From the feedback, largely from Kuensel readers, the government’s plan to reduce the number of gewogs by merging some gewogs is being received well. The decision, if the government implements, even at the cost of an election, is not only about saving money. It is about better governance.

Our leaders created the dzongkhags and gewogs and local government bodies like the tshogdus and tshogdes when situations warranted it. Decentralisation of power was a masterstroke of His Majesty The Fourth Druk Gyalpo. It was a royal vision to devolve power from the government to the people so that people at the grassroots could tell the governments how their villages, gewogs, towns and the dzongkhag should develop.

A lot has changed. The local governments not only have administrative power, but huge financial autonomy. Today, if we go around the country, we will see the fruits of that masterstroke and the successive decisions to empower the local governments from gewogs to thromdes. Since 2008, we had been building roads, the most common demand from the people. Road was seen as a harbinger of development. We have built more than enough. Some gewogs are now connected with more than one road while in some gewogs even villages have roads at their doorstep.

Connectivity is one of the reasons for the proposed change in gewog number. It is not only roads that connect gewogs, chiwogs or households. With the advancement in ICT, the way we administer or govern has changed overnight. It took about a week, for example, for a government circular to reach the gewog. If the gup is away on a tour, an amended circular is already with the village messenger before the gup could read the first to his people.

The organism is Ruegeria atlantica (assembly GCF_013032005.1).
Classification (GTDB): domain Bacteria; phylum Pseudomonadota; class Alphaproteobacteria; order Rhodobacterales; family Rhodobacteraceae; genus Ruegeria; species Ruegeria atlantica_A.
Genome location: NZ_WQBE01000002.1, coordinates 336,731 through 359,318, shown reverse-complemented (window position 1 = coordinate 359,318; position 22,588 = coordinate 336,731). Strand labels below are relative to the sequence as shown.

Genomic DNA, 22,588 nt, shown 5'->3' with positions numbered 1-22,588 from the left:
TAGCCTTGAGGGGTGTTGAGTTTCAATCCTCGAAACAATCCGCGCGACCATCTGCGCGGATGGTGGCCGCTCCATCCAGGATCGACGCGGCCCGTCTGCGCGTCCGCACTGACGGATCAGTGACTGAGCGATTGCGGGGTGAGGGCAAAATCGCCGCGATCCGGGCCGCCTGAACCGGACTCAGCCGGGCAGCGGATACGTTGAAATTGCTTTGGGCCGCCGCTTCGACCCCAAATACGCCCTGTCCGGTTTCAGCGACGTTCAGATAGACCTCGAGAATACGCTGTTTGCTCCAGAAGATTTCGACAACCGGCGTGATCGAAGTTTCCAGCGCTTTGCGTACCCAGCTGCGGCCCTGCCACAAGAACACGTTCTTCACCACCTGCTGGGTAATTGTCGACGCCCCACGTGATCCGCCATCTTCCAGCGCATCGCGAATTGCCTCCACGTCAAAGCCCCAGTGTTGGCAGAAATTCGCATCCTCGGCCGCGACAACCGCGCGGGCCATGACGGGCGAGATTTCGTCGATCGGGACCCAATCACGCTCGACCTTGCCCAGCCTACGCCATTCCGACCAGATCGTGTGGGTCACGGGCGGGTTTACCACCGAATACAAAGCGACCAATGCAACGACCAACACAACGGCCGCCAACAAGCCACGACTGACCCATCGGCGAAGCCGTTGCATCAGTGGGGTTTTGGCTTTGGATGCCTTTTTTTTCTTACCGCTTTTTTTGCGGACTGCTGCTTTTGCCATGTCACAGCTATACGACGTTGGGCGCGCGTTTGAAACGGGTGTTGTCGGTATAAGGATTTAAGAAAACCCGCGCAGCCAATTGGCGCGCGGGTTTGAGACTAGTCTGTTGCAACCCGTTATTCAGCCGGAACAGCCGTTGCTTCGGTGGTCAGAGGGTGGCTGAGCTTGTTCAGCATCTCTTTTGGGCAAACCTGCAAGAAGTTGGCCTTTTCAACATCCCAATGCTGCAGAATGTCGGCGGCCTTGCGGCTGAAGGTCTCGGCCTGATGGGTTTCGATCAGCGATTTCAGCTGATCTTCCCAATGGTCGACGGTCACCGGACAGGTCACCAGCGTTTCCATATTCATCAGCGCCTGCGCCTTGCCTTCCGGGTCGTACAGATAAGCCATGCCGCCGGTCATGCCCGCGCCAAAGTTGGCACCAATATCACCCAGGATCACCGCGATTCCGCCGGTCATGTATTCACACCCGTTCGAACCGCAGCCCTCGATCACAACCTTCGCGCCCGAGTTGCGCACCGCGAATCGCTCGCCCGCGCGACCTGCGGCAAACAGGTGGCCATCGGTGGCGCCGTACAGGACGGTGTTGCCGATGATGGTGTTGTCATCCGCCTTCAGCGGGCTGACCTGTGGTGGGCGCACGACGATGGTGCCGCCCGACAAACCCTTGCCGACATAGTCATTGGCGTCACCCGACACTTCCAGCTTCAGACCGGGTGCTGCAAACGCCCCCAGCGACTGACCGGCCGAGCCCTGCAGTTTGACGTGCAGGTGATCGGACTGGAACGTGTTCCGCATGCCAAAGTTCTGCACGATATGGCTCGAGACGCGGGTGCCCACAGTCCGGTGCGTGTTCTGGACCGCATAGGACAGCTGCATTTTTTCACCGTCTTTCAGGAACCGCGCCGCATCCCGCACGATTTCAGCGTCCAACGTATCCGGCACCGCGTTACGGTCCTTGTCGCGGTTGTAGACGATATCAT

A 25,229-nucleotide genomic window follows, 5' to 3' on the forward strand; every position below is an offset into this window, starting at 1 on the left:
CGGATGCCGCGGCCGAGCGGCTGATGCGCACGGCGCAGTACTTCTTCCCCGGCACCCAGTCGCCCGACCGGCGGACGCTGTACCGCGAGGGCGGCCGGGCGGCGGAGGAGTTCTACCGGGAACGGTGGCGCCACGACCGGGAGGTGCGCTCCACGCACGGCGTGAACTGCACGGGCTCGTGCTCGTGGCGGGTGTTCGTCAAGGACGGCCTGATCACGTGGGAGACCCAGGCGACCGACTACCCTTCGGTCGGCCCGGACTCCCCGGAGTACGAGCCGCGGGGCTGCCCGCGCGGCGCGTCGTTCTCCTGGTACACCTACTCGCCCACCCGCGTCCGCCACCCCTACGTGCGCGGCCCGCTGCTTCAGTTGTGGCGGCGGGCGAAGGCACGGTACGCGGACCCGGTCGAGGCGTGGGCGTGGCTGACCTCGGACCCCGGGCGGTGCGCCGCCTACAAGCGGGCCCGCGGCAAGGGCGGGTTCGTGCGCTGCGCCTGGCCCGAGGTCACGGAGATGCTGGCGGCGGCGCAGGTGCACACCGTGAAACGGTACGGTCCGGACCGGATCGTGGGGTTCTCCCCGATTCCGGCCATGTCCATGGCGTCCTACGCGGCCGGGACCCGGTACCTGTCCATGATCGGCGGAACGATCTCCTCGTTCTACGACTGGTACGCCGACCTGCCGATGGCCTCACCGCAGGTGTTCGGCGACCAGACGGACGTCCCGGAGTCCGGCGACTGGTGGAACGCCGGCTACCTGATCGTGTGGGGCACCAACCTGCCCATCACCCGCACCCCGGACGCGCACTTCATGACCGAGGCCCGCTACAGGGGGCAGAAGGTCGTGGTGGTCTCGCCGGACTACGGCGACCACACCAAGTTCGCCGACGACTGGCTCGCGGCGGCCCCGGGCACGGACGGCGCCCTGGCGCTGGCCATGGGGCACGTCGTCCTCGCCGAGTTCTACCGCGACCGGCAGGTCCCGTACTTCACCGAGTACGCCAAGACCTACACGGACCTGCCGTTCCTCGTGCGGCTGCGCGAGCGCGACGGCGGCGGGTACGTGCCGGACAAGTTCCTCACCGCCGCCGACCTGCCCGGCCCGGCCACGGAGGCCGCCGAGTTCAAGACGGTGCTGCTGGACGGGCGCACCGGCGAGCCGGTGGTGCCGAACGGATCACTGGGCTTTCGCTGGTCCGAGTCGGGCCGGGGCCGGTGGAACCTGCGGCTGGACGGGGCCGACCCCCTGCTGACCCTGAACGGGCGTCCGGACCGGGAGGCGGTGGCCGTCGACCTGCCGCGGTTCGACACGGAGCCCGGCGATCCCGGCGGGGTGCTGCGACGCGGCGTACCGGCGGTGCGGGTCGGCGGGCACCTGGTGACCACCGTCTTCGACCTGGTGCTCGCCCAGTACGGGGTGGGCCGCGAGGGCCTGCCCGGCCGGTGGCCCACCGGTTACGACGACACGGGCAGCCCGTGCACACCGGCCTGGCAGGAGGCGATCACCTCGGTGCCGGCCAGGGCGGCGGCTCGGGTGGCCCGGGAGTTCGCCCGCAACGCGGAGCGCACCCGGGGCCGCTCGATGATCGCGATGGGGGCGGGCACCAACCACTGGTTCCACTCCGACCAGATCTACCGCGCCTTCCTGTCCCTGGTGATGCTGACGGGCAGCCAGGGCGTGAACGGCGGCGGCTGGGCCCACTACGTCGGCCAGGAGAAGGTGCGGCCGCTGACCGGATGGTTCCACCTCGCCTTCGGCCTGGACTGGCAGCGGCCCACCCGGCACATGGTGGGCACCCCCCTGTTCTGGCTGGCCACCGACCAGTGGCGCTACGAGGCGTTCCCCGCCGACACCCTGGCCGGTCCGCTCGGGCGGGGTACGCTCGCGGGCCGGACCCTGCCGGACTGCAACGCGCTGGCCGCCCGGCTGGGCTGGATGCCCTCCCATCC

Developments have brought the gewogs so close that for instance, Hungrel and Wangchang gewog centres in Paro are only 15 minutes drive apart and even closer to the dzongkhag headquarters. No gewog is remote with the exception of Laya or Lunana. Even Laya with a blacktopped road and internet will lose its remoteness.

If we can do with lesser gewogs, it is fulfilment of a royal vision. At the same time, it is another major development in our governance system. We didn’t create gewogs to employ the jobless. The administrative cost will be reduced by millions of ngultrums, as many gups, mangmis, gewog administrative and tshogpas lose posts together with the gewog. But change we must welcome.

Not to deride the present gups, but local governance could enter another era with change in time. Like in the past, the decentralisation process will ensure a manpower shift. Contrary to fears that a gewog with more voters would be advantageous, people would have better choices in terms of candidates. What villagers considered as priority – electricity, BHUs, water and roads, are achieved. The next step is keeping with change. And for that, perhaps we need leaders of a different calibre.

One common feedback is the qualification of local leaders. Should we have a minimum academic qualification with work experience? We should reflect on the changing roles of the local leaders? What about making it attractive with salary, perks and qualification? What about making it like the thromde governance structure? 

A gup with a government director status, perks and authority with a qualified team like engineers and architects at his/her disposal would be more efficient.

With all the other aspects of the Bhutanese governance system changing, it is time for the local governance system to evolve with the change in time and priority.